Doing Business With Values Will Cost You

Feb 14, 2017
By: Mick Donahue
Theme: Business

We are so glad that we found a good option for recycling our unused plastic plant containers.

Lets face it: if you do business, you create waste. Some of us produce a lot of it. Greenhouses seem to create a ton. Cardboard from shipments that come in, leftover plastic liners that have been transplanted to pots, pots that have been transplanted to baskets, baskets that go unsold... If your greenhouse is anything like ours, the waste tends to pile up.

Recycling Plastic

Our goal is to find great ways to reuse, repurpose, and recycle the tons of plastic that we bring in each year. The vast majority of our plastic leaves our facility as liners carrying millions of plants throughout North America, but a sizeable portion stays here and creates a challenge for us. We sanitize and reuse what we can, but over time the plastic breaks down, and a lot of it needs to be recycled.

My family and I recently watched Ken Burns' documentary (http://www.pbs.org/kenburns/dustbowl/) on the Dust Bowl. It showed how farmers in the Great Plains turned up millions of acres of land without much thought to how that might affect the environment. The disaster that ensued was incredible. The documentary was a timely reminder of how the decisions we make, impact the world around us—both now and for the next generation.

Let's be honest. It costs more to recycle than it does just to throw something away. For us, we have to sort, package and coordinate pickups. Our added cost in labor outweighs the check we will receive for the recycled plastic, and that is precisely why we need to think through our values as we make business decisions.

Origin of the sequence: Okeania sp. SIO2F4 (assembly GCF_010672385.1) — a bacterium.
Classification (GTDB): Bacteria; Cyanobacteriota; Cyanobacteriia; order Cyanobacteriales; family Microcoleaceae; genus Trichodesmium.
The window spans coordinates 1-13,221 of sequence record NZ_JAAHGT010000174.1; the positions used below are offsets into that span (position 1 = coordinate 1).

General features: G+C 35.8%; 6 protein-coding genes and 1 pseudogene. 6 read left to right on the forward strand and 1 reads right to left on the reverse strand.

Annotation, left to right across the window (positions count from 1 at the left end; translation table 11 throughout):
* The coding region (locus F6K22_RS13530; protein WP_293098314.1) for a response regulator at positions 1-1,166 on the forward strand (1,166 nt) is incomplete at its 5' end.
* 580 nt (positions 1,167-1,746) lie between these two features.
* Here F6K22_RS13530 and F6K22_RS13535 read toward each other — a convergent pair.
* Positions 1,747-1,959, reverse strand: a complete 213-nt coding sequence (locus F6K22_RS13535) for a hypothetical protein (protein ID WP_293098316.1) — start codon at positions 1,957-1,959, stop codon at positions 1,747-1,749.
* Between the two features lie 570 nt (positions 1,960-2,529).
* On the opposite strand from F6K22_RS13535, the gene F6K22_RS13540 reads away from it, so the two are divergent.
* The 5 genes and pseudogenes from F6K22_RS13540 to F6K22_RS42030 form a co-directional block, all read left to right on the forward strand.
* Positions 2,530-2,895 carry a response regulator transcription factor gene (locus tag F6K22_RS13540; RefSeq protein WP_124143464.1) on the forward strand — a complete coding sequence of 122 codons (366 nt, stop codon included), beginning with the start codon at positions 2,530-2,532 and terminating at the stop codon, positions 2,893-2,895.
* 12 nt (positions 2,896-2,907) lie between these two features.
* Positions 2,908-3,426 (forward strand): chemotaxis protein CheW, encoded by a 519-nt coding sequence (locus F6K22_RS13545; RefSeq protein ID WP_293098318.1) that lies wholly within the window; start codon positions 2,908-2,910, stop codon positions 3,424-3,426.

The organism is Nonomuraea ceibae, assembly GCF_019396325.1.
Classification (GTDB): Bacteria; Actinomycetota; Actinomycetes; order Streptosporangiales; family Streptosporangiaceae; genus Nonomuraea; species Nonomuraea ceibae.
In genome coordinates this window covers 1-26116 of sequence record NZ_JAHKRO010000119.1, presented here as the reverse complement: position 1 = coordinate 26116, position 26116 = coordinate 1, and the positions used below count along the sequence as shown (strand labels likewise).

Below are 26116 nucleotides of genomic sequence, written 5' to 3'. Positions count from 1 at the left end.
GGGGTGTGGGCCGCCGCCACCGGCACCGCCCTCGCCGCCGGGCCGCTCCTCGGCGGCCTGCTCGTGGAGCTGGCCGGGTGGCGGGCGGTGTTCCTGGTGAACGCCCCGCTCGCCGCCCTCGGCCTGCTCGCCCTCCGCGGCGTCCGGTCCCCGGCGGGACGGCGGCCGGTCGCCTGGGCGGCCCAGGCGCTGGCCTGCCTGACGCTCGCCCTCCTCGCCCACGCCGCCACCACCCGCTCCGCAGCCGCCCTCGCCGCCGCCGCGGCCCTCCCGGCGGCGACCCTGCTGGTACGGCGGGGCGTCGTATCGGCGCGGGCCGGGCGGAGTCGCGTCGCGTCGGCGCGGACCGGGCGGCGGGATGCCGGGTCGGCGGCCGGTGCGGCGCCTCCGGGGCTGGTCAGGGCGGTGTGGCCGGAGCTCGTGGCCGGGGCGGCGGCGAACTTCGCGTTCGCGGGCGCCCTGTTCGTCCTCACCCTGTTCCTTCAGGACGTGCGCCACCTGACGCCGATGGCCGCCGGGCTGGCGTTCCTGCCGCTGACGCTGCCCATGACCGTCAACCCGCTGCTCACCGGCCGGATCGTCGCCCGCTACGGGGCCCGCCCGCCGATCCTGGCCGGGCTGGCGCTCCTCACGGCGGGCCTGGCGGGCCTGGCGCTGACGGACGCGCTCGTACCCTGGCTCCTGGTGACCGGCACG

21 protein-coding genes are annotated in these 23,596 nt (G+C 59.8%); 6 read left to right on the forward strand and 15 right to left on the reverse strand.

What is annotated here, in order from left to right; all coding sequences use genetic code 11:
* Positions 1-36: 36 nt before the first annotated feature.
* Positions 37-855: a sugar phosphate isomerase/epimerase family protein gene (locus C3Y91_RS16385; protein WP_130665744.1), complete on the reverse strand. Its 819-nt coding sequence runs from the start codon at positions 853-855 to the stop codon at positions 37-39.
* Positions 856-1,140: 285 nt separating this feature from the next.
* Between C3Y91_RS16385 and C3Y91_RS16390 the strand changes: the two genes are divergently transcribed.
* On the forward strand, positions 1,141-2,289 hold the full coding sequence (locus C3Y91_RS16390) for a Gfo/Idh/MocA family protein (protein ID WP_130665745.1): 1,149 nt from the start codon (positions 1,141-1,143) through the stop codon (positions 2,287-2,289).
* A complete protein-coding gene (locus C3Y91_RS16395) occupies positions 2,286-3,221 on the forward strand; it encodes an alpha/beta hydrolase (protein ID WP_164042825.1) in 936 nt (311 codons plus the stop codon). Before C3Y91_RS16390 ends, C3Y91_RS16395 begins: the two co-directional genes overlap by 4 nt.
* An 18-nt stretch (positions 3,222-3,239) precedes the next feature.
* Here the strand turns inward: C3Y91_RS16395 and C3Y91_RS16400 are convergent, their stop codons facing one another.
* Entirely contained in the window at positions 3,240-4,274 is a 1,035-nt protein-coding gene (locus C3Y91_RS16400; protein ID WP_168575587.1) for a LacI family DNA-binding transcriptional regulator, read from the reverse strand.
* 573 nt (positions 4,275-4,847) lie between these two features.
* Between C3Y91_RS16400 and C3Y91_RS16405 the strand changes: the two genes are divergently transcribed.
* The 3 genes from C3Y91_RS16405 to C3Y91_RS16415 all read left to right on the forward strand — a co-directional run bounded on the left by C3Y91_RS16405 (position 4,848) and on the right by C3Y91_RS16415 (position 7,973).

Values outweigh profit



Recycling Plastic
It seems like every time you take a value position, it will cost you money. And let me say, it is okay to spend money on your value propositions. For us, we value our employees, so we spend money to make our greenhouse a better place to work. We value cleanliness, so we pay people to focus solely on maintaining a clean work environment. We value God's creation, so it will cost us money to protect that, too.

For us, it means someone has to haul off cardboard each Saturday morning to the local recycle center. We have to store larger portions of plastic for sorting, and once we have enough, we have to coordinate a truck to pick it up. At every stage there is extra cost, but the end result is worth it.

The end result


What is that end result? It is sleeping better at night knowing that we have become part of the solution rather than part of the problem. It is leaving a better world for our children. It is creating teachable moments for those around us that we are part of creation and it is in our best interest to preserve what we can.

I loved the Kia commercial in the super bowl: the one where Melissa McCarthy was trying to save the whales, trees, icecaps, etc. in some pretty awful ways. The point of the commercial was that we are not all eco-warriors, but we can all easily drive their hybrid car... I am not an eco-warrior, but I can manage what I have been given in a way that creates rather than destroys. Even if it costs me something.

 
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About the Author

Mick Donahue

Mick is an avid reader of business, leadership and theology books. He loves to travel the world with his beautiful wife, Rachel. They have lived in Europe a few times in the past 12 years, working in underserved communities among immigrant populations. Mick and his family of three boys and one girl are now back in the US full-time, implementing the knowledge and experience they gained overseas into daily practice in both business and community. Mick's hobbies include aikido, coding, and piloting.